Sierra Jenkins The Virginia Pilot (Norfolk)
VIRGINIA BEACH — About four months after content complaints led to the removal of six books from the Virginia Beach school library, several school division committees decided to put them back on the shelves.
Each committee decided that the books could provide students with different perspectives and life experiences and support teaching materials taught in other subjects, while noting the lasting impact certain works could have on students, among other reasons. .
The division’s director of studies sent a memorandum to board members on January 28 with the committees’ findings. Books under consideration included “A Lesson Before Dying” by Ernest J. Gaines, “The Bluest Eye” by Toni Morrison, “Lawn Boy” by Jonathan Evison, “Good Trouble” by Christopher Noxon, “Beyond Magenta” by Susan Kuklin and “Gender Queer” by Maia Kobabe.
Committee members were asked to read the text and answer six discussion questions based on the teaching materials policy. Almost every committee had a parent, a student, a teacher, a media specialist from the library, and a coordinator from the division’s Department of Teaching and Learning. Each committee unanimously agreed to keep its assigned book.
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MemberVictoria Manning problems listed with four of the six books in an Oct. 5 email to Superintendent Aaron Spence after he said parents had raised concerns.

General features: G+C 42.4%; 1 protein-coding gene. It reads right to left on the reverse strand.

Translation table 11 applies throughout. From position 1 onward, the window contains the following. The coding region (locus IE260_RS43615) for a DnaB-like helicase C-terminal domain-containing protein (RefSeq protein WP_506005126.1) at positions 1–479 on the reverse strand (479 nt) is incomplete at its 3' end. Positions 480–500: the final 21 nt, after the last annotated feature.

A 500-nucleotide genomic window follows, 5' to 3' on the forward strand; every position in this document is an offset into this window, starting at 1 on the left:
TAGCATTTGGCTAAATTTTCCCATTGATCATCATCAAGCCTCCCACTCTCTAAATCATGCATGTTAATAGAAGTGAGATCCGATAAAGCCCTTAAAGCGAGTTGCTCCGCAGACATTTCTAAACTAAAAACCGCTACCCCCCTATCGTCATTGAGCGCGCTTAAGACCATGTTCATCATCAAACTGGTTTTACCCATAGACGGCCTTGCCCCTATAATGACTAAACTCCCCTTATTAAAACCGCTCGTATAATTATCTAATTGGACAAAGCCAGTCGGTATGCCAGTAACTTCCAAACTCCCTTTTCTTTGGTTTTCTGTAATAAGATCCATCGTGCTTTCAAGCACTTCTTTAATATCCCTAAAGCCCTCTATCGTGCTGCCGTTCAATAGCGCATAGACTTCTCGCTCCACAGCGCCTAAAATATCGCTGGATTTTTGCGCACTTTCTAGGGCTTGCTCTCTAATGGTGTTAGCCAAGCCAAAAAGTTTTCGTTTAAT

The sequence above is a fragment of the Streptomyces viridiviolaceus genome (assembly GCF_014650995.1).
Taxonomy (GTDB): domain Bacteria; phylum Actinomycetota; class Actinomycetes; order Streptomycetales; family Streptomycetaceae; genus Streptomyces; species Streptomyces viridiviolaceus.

The books have become a hot topic in recent months after a debate over whether controversial teachings challenge students to think in a particular way. State lawmakers also addressed the issue this week, passing a Invoice in the Senate that would require the Virginia Department of Education to develop guidelines for school boards on how to notify parents of “sexually explicit” content assigned to their student.
The two books by Gaines and Morrison can be taught in grades 11 and 12 respectively as supplementary teaching materials. “The Bluest Eye” is only approved for seniors in Advanced Placement Literature. Students can consult the other four books in the school library.
“The Bluest Eye” has been questioned because of sexually explicit scenes. The members – a media specialist from the high school library, a teacher, parents and a department coordinator – decided that the scenes “did not replace the message and purpose of the book” after reading it and d other information online.
Morrison’s book has been one of the most contested in the past three decades, according to the American Library Association’s Office for Intellectual Freedom. But it will remain in district libraries and available as supplemental teaching materials because it provides students with perspectives (particularly from black women) they would not typically encounter, addresses several social issues, and is referenced in the review of advanced placement, according to the report.
School officials initially removed Kobabe’s “Gender Queer” from circulation because some of the graphics did not meet the division’s “expectations of educational value,” a spokesperson said in an email to The Virginian. -Pilot in October. But it was reinstated on the recommendation of the committee.
“A committee member did not initially recommend retaining the book in high school libraries due to objections to graphic representations in the novel,” wrote Kipp Rogers, district director of studies. “After the high school student talked about the book’s benefits in helping students who struggle to identify, the committee member agreed to vote to keep the book in the library.”
Rogers noted that he and Spence had concerns about the book’s graphics, but that those concerns “did not justify the removal of the book from school libraries for voluntary student payment”.